Now, the problem with the above is that it can be inefficient if your type is a POD type, because in that case, the compiler can figure out that a batch memcpy (under-the-hood) is going to be more efficient than individual assignments. So, what you really need is a batch copy-assignment. So, we can do as in the first example, and replace the batch copy-construction with a batch copy-assignment, as so:

``````template <typename T>
void initializeArray(T (&arr)[5][4][3]) {
for(int i = 0; i < 5; ++i) {
// create a local aggregate struct that you use to represent sub-arrays:
struct local_sub_array {
T data[4][3];
};
// create your static const sub-array:
static const local_sub_array rhs = {{{4,2,6},{4,5,2},{5,3,6},{3,1,5}}};
// use the copy-assignment of the local class to force
//  the use of element-wise copy-assignments if they are needed (non-POD):
*( (local_fixed_array*) &arr[i] ) = rhs;
};
};
``````

Now, we have a reasonable solution which is relatively short and simple (three lines in the loop), is correct and well-behaved for non-POD types, and is as efficient as can be in any situation (POD or not).

Furthermore, if you have a C++11 capable compiler, then you have access to a nice class called `std::array` which also happens to be an aggregate class (like that local class I created for the purpose of casting, meaning that the standard guarantees binary compatibility with a C-style static array). In other words, you can simplify all of the above to a simple one-liner:

``````template <typename T>
void initializeArray(T (&arr)[5][4][3]) {
typedef std::array<std::array<T,3>,4> sub_array;
for(int i = 0; i < 5; ++i)
*( (sub_array*) &arr[i] ) = sub_array{{{4,2,6},{4,5,2},{5,3,6},{3,1,5}}};
};
``````

Or, even this:

``````template <typename T>
void initializeArray(T (&arr)[5][4][3]) {
typedef std::array<std::array<T,3>,4> sub_array;
((std::array<sub_array,5>*)&arr)->fill( sub_array{{{4,2,6},{4,5,2},{5,3,6},{3,1,5}}} );
};
``````

Simple is it not? I love C++11!

That's a good point deceptikon, do you have a solution?

The OP's exact needs aren't clear, so I'm not confident in offering a concrete solution, but in general for something like this I'd favor wrapping the tediousness inside an object. Something like a matrix class or nested vectors.

Is that vague enough? :D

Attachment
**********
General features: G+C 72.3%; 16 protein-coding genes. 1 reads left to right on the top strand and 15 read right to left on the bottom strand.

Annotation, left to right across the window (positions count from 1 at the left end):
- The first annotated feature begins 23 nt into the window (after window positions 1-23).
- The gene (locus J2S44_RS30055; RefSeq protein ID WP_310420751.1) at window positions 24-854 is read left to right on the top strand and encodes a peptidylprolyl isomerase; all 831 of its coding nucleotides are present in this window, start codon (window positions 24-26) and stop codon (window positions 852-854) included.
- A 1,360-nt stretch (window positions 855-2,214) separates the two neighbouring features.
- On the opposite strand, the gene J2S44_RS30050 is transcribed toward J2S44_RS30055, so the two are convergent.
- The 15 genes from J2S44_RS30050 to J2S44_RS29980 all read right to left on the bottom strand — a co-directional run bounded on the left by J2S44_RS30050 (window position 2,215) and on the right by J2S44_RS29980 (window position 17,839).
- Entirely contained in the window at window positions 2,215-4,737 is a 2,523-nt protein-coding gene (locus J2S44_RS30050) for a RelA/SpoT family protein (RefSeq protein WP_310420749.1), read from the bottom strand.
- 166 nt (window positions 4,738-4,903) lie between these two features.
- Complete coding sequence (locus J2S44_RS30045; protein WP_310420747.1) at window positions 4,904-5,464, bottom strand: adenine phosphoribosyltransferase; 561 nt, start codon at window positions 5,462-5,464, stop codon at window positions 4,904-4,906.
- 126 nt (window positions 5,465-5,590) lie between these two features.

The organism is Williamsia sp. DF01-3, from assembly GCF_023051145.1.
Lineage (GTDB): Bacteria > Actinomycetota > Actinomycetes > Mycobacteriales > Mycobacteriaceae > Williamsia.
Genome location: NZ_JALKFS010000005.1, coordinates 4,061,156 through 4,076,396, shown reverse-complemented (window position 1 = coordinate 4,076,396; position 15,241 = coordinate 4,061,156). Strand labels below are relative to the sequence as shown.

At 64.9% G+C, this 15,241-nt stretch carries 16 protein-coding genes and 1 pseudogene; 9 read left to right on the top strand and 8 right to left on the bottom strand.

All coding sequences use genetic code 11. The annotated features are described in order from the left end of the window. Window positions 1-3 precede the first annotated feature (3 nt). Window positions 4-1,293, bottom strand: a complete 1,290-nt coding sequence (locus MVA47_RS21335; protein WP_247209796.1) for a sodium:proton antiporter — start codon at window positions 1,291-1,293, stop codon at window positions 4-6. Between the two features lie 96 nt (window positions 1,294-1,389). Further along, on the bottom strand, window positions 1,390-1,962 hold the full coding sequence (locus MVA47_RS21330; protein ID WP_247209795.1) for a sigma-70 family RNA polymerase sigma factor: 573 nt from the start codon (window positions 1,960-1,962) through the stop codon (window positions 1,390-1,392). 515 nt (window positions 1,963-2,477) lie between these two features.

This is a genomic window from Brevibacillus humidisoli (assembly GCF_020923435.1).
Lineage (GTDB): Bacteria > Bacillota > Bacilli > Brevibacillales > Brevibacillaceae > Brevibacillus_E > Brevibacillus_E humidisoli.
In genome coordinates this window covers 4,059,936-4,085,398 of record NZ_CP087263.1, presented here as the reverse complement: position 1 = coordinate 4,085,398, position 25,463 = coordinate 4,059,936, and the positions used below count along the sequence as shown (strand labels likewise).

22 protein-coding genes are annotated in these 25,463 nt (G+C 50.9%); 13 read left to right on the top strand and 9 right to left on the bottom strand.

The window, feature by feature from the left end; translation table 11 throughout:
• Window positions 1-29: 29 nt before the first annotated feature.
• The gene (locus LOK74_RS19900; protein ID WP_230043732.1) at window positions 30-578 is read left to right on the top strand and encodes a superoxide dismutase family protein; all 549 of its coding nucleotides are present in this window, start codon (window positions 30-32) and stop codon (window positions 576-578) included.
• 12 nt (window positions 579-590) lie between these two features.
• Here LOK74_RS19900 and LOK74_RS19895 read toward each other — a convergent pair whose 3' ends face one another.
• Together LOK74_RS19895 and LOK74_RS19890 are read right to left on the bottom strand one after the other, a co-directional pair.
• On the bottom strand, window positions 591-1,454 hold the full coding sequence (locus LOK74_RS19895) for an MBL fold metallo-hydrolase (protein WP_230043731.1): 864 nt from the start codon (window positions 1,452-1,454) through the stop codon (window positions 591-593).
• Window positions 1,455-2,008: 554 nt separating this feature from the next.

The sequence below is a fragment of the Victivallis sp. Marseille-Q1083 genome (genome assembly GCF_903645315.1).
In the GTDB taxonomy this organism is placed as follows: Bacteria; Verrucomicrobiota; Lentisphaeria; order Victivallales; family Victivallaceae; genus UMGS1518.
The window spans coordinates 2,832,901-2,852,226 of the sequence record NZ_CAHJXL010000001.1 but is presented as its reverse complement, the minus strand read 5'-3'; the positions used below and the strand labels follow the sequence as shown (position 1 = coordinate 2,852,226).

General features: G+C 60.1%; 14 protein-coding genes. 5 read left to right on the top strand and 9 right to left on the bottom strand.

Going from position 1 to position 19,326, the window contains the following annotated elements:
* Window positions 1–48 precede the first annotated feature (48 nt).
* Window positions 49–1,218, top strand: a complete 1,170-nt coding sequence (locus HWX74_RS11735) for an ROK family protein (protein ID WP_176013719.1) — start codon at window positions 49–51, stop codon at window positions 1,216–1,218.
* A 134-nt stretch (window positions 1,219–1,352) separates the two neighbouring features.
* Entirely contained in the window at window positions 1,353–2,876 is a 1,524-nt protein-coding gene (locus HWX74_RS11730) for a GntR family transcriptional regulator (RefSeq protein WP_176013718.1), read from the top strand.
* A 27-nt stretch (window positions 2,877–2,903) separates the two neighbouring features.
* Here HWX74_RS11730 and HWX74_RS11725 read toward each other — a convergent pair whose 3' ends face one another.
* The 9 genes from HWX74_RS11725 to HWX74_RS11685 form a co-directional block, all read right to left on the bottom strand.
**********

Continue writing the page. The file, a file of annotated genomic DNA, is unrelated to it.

Edited by deceptikon

Yes, definitely, for ease of use in the future, the OP should not rely on a static array, but create, instead, a vector/matrix/tensor class for his particular purpose. Or, at the very least, rely on a more practical static-size array representation, like `std::array`, if available to him.

The OP's question referred to a three-dimensional array of integers, which would not be a non-POD type. The non-POD discussion is interesting, but does it apply here? memcpy will do the job just fine, and safely. Are you guys just pointing out the need to be careful and that it won't work in some OTHER scenario or do you disagree with its use in this particular case?

Well, strictly speaking, from the OP's question, there is not implication that the value-type of the array is an integer, only that it is constructible or assignable with an integer value. So, there is a slight chance that the non-POD case is relevant. Also, to me, it seemed like the relevant part of the question was on how to assign an entire sub-array (or sub-array-of-array) without having to do two nested loops to assign each individual element, so I thought it would be salient to include a general solution to that problem.

And, of course, for a POD type (like int) the memcpy solution is totally fine, given that you are aware that it does not apply to non-POD types, a fact that is relevant to point out. When applying such a method, there is a fine line between doing so because you know that it is OK in this particular case, and doing so because you think it is the general way to do it. I, like deceptikon, don't want the OP to be mislead into the latter category.